She told me many of her childhood friends were Muslim. They would bring her Indian sweets during the month of Ramadan. Some of them she was still friends with and had them on Facebook. “you are a strong woman, and your brother is lucky to have a sister like you.” I assured her. After volunteering at a senior center with many cancer patients last summer, I wanted to help her. I wrote a list of organizations that give cancer individuals financial assistance and ways to get it. She was thankful and relieved that someone was willing to help and not pass judgment. Her stop came, and we said our goodbyes. That was the last time I saw her. When she left, I kept thinking about the struggles and offensive comments this woman must have been facing.

At times we are so quick to judge others we ignore to ask what’s the reason and how they are coping with that problem. Even though sex work is shunned and many reasons why that is. We are all human beings who require emotional support and respect. Someone’s life choices shouldn’t be the reason why they don’t deserve that. That day was the first time I had a conversation with a sex worker. Talking to her made me realize that society looks down on prostitution but not the people paying for it. What about the males who exploit and abuse these women? Shouldn’t they be held accountable?.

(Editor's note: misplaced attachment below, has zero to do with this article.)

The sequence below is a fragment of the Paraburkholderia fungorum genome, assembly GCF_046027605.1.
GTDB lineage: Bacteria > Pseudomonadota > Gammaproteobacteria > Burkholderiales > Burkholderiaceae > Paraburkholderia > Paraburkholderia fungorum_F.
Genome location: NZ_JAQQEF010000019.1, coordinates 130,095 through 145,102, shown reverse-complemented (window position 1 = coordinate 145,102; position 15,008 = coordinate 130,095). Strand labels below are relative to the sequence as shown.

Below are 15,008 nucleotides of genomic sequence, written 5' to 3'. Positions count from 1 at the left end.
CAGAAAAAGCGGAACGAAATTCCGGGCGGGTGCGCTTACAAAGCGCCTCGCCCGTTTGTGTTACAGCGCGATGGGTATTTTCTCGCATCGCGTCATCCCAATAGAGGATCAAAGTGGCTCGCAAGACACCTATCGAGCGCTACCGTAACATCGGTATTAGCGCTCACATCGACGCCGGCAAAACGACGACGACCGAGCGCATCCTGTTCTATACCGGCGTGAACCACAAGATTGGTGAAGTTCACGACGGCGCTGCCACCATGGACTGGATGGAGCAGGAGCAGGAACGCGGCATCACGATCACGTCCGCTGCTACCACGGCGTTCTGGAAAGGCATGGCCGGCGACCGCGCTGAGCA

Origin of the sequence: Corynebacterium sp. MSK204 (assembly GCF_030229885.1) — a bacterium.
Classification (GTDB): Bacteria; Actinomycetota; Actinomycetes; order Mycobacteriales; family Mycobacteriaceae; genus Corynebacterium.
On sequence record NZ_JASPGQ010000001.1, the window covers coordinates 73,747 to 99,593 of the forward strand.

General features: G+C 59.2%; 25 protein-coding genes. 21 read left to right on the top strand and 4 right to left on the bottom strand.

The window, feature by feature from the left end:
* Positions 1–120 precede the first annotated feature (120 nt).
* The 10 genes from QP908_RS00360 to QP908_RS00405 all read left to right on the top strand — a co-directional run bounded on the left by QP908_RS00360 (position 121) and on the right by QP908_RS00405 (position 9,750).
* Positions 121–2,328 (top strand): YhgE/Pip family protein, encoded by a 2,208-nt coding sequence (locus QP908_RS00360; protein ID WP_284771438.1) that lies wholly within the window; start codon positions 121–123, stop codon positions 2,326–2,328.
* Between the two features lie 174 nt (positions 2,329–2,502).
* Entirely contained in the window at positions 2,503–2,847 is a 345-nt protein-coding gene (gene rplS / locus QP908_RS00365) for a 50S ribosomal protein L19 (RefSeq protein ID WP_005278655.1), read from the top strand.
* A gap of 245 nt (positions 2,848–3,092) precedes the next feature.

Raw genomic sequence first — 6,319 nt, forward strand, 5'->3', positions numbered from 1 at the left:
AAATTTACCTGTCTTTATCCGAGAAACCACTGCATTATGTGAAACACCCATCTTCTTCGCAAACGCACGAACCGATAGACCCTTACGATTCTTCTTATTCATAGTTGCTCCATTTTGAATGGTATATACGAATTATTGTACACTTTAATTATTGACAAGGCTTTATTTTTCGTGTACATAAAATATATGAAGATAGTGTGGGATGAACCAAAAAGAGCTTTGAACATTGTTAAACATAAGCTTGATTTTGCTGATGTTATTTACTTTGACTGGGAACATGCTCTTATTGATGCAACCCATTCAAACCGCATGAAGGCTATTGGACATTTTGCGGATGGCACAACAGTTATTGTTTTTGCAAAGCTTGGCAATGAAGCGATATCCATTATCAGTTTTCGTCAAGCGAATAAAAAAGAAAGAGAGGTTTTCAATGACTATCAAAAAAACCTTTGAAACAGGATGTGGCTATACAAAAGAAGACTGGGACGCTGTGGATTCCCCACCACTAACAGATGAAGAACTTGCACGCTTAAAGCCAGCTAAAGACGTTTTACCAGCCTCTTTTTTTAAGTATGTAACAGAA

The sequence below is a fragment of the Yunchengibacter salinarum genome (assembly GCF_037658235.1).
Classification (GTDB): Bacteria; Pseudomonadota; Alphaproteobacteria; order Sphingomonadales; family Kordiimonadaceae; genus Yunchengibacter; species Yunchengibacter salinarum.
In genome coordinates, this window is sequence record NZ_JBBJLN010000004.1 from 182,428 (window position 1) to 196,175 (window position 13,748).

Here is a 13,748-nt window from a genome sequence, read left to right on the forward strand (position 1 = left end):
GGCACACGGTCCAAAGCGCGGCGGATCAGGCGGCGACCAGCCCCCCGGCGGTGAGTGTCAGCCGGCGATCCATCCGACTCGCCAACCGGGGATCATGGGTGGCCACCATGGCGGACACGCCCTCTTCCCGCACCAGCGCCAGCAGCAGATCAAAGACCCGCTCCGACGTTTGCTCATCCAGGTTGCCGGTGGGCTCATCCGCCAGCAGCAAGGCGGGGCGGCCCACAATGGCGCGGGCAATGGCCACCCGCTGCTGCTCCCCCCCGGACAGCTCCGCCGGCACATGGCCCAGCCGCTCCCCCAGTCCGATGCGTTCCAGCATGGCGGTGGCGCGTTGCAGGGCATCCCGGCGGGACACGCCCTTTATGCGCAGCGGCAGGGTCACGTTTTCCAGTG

Sex work has been practiced since the beginning of time and is illegal in many countries. After society and religion came into existence, governing systems were designed. Whatever disturbs this system, such as prostitution, is criticized. The community believes that prostitutes sell their moral value for money and don’t hold dignity. After many decades, men have never been responsible for their sexual behavior, but women still are. In many cultures, a woman’s body is referred to as a temple and is supposed to guard it and prevent male sexual behavior.

Prostitution may be forced or a choice, but it is our responsibility as decent human beings to not judge and try to understand why and how they are in that profession. Try providing help and not ridicule them. If you feel someone is sex trafficked, don’t overlook it and reach out to authorities.

Please “Act like a lady” and don’t worry about him “Boys will be boys”